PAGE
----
4. Cut the strawberries in half or slice them into ¼ inch thick slices. You can slice your strawberries differently depending on how you want them to turn out. Slice your strawberries thin if you wand to try and make a strawberry powder in a blender or something along those lines. Or you can leave your sliced berries thicker to make your dry strawberries turn out more like strawberry chips.

    Then… Choose Your Method!

Food Dehydrator

  1. Place your sliced strawberries in your dehydrator. Make sure to arrange the strawberry pieces at least inches apart from one another on the dehydrator trays.
  2. Turn on your dehydrator and set it to the recommended setting. Keep in mind that the recommended setting varies depending on the model of the dehydrator. But in general, it is playing around 135° F.
  3. Dehydrate strawberries for about 8 to 10 hours. If you want them to be crispy, dehydrate them for about 10 to 14 hours instead.

    Check your dehydrator trays halfway to make sure that you aren’t burning your dried strawberries in a dehydrator.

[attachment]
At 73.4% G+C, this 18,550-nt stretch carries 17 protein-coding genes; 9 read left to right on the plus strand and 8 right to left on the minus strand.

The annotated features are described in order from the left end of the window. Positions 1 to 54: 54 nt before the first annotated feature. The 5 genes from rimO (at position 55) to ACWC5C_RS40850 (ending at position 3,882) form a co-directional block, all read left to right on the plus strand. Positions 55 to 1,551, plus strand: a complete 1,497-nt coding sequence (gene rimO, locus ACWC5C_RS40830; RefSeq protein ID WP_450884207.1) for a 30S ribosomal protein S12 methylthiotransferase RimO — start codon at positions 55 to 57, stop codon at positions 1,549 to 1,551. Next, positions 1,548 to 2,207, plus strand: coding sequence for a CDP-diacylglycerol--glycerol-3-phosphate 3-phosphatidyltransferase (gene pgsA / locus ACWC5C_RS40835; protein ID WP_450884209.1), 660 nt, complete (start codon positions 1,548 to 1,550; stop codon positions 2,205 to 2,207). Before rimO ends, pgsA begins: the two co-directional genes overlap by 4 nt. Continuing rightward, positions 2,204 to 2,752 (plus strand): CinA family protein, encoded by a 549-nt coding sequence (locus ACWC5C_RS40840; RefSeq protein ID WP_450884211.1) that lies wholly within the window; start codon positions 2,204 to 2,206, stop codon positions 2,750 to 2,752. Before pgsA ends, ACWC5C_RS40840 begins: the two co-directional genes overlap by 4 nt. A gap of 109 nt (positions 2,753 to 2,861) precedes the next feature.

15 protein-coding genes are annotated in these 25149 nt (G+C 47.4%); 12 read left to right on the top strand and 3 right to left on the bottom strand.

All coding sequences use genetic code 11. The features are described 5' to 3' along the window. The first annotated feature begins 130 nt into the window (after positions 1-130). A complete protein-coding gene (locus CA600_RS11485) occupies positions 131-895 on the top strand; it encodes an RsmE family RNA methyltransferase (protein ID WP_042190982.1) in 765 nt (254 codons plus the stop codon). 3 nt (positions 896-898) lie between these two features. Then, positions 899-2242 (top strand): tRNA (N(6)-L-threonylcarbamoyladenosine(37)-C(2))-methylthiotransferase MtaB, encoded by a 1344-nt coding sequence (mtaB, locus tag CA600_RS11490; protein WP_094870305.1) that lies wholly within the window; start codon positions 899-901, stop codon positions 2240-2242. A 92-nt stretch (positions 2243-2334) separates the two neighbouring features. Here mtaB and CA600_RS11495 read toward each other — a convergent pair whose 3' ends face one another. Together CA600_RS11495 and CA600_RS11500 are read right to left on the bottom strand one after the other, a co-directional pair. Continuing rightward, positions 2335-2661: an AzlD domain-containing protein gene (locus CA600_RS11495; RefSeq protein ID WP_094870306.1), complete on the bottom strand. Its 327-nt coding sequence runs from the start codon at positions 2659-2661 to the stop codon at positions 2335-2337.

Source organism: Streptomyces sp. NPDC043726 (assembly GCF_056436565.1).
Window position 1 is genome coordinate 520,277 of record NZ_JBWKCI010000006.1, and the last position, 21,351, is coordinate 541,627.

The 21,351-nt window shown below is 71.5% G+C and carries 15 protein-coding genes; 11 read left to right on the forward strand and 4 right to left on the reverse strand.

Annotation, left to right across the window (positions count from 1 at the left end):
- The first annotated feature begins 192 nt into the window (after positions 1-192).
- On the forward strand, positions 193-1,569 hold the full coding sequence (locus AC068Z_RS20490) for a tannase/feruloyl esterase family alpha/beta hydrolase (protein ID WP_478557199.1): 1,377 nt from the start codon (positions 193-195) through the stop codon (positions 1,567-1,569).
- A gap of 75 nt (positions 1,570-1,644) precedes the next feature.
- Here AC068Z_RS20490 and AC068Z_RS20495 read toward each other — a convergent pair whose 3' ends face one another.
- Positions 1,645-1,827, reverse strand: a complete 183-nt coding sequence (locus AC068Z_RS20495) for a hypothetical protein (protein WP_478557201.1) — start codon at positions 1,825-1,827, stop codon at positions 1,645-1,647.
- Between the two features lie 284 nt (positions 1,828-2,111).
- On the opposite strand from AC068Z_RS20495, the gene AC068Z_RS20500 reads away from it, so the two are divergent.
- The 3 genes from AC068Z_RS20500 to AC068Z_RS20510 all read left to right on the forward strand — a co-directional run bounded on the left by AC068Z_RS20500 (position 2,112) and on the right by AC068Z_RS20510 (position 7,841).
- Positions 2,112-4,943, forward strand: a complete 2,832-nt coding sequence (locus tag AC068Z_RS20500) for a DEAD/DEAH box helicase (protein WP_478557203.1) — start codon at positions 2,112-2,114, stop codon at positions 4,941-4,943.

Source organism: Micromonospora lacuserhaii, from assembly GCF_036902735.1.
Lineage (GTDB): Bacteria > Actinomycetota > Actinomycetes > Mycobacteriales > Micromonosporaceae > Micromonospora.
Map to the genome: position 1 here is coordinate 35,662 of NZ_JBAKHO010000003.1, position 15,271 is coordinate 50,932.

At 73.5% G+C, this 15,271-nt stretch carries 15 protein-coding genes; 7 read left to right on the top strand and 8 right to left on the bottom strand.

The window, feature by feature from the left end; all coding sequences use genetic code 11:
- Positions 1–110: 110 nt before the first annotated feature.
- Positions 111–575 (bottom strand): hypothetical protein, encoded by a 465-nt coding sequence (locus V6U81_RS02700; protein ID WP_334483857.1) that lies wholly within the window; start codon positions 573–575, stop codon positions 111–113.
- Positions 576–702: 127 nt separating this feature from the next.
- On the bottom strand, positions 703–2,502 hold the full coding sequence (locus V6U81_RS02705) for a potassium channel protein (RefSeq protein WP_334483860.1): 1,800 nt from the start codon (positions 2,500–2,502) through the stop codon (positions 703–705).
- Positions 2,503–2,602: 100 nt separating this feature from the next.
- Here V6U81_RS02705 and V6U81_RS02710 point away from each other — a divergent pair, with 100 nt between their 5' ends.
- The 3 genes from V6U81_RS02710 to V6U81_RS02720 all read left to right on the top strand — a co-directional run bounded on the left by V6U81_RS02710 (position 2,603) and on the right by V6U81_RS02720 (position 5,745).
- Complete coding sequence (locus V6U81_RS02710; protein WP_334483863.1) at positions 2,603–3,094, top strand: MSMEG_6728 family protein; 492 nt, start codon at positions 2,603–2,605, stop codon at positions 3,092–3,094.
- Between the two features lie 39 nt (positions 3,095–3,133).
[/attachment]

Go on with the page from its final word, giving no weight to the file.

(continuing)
4. Take them out of the dehydrator and sit them out to cool down. Once they have cooled down, transfer them in an airtight container and store at room temperature or in the refrigerator.


  1. Preheat the oven to 200° F.
  2. Cover your baking trays with parchment paper and place the thin slices of strawberries over it.
  3. Arrange the strawberries at least inches apart from one another on the parchment paper.
  4. Place the baking trays in the oven and dehydrate them for around 2 hours.
  5. Check it from time to time until the tops of the strawberries are dry.
  6. Flip over each slice on the baking trays. Take them back in the dehydrator and set them for another 30 minutes to an hour. This will fully dehydrate all sides of the strawberries.
  7. Take them out of the oven and sit them out to cool down. Once they have cooled down, transfer them in an airtight container and store at room temperature or in the refrigerator.

Air Fryer

  1. Preheat the air fryer to the lowest possible setting. You can preheat it as low as 180° F to 200° F.
  2. Wipe the slices of strawberries with either a kitchen towel or paper towel.
  3. Place your sliced strawberries in your air fryer. Make sure to arrange them at least inches apart from one another.